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Old 06-09-10, 09:39 AM   #5
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A single speed chain would be 1/8", and wouldn't work as easily as 3/32" chain
Not all single speed chains are 1/8". The KMC I referred to is a 3/32" single-speed chain. The sideplates are different than a shifter chain, I believe. Unfortunately, the moderators instantly moved my post out of the single-speed group where this would be common knowledge and I might get better info.

http://bestsinglespeedbike.com/index...05e8294ae1ed33
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Old 06-09-10, 07:16 PM   #6
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Originally Posted by ScrawnyKayaker View Post
Not all single speed chains are 1/8". The KMC I referred to is a 3/32" single-speed chain. The sideplates are different than a shifter chain, I believe. Unfortunately, the moderators instantly moved my post out of the single-speed group where this would be common knowledge and I might get better info.

http://bestsinglespeedbike.com/index...05e8294ae1ed33
Your post is still visible in the SSFG forum (I left a redirect icon there), and will be for another week. So, you are actually getting exposure both here and there as well. The fact that that no one on the SSFG forum has contributed indicates that you are better served in this forum. The chain you are referencing is actually a BMX chain, and rarely used on single speeds, although I have seen track bikes with 3/32 drivetrains that use it.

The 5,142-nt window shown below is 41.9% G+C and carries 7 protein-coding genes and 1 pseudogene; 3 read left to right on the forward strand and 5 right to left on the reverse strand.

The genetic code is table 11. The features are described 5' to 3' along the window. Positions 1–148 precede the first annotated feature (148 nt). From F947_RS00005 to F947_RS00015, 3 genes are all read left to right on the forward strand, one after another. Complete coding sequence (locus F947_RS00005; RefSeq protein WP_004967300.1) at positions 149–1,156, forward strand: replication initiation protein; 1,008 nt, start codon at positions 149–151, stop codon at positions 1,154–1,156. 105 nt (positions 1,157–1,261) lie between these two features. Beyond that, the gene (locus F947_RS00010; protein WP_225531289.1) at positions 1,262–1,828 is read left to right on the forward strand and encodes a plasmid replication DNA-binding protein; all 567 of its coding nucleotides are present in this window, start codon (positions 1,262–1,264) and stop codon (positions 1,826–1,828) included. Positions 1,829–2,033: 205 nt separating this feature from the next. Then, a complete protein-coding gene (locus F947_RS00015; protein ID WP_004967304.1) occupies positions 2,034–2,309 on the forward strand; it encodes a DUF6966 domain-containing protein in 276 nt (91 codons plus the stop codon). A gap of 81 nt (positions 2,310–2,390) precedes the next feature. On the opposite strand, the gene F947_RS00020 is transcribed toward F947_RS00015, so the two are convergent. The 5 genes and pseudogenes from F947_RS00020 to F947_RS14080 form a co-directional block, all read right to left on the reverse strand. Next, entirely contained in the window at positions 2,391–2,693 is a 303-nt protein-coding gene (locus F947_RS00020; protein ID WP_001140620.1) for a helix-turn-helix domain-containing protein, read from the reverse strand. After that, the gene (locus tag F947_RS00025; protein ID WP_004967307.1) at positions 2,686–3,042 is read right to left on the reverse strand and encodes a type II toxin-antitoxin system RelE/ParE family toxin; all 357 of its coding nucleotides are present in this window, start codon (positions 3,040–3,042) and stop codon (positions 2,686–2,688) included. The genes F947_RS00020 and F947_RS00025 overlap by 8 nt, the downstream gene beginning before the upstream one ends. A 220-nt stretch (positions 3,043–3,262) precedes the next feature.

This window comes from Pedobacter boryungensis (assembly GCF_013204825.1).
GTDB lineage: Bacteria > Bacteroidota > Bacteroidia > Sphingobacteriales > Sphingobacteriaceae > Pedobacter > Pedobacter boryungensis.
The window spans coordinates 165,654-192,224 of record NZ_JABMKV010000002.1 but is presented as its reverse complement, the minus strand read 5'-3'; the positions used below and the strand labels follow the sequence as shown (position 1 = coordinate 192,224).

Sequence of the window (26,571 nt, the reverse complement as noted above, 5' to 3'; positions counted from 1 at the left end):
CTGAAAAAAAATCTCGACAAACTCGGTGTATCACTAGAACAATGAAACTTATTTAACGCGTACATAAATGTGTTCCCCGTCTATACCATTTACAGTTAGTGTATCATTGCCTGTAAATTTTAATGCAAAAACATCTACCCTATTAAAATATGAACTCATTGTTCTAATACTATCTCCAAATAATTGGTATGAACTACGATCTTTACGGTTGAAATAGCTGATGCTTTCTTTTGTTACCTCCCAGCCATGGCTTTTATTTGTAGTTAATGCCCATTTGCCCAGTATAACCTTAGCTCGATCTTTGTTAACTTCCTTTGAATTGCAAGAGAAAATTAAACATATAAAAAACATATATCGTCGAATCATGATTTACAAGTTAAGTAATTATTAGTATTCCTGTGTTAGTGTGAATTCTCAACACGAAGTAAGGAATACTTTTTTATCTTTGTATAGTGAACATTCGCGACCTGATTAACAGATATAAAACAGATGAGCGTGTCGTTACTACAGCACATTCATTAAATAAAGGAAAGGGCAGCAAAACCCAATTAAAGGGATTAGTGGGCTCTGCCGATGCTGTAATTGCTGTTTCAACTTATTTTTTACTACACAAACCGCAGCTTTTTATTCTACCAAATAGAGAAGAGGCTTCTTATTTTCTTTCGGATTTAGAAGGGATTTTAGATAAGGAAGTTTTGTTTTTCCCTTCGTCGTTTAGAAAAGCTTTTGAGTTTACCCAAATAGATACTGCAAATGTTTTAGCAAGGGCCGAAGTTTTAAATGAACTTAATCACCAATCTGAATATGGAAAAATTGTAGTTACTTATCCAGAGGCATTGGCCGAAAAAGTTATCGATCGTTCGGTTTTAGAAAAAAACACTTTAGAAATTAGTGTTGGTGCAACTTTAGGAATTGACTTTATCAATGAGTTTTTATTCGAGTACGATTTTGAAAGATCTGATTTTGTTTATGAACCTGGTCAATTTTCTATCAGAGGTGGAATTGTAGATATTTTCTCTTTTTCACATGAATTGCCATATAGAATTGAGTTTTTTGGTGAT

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Old 06-09-10, 10:14 PM   #7
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Your post is still visible in the SSFG forum (I left a redirect icon there), and will be for another week.
OK, true. I should be less *****y about that (and pretty much everything else). Sometimes I'm MORE likely to read moved threads in forums, to see what the transgression was. I assumed I'm weird that way and that serious people ignore them unless they're interested in the destination forum, but I'm probably a lot less unusual than I like to think.

A retro-direct just seems to involve a lot less welding and a lot more SS freewheels than most of the bikes here. OTOH, I guess pedaling backwards half the time is pretty "alt," so I have to give you that point.

Thanks to all who replied,
SK
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Old 06-09-10, 10:47 PM   #8
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that's me!
(witness old 'ghost chain'
What the...? They just let the chain dangle loose?!? Whoa, that's just too scary.

Hmm. The Z410 1/8" also comes in my target colors, and it's a lot cheaper. (Why??) Pretty tempting idea.
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Old 06-10-10, 12:12 AM   #9
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Hey, Peter, how come you never ride your RD to work any more?

I just realized that by using a BMX LHD hub, it would be possible to turn it around and make an RD with the chains leading under the freewheels and up to an idler on the seatstay, which would seem to have better clearance WRT the chainstays and would look even crazier. Unfortunately, A. the range of available cog sizes seems limited, B. they are not threaded all the way through, and C. the chain would probably fall off on every bump. Also, riding backwards would be dangerous!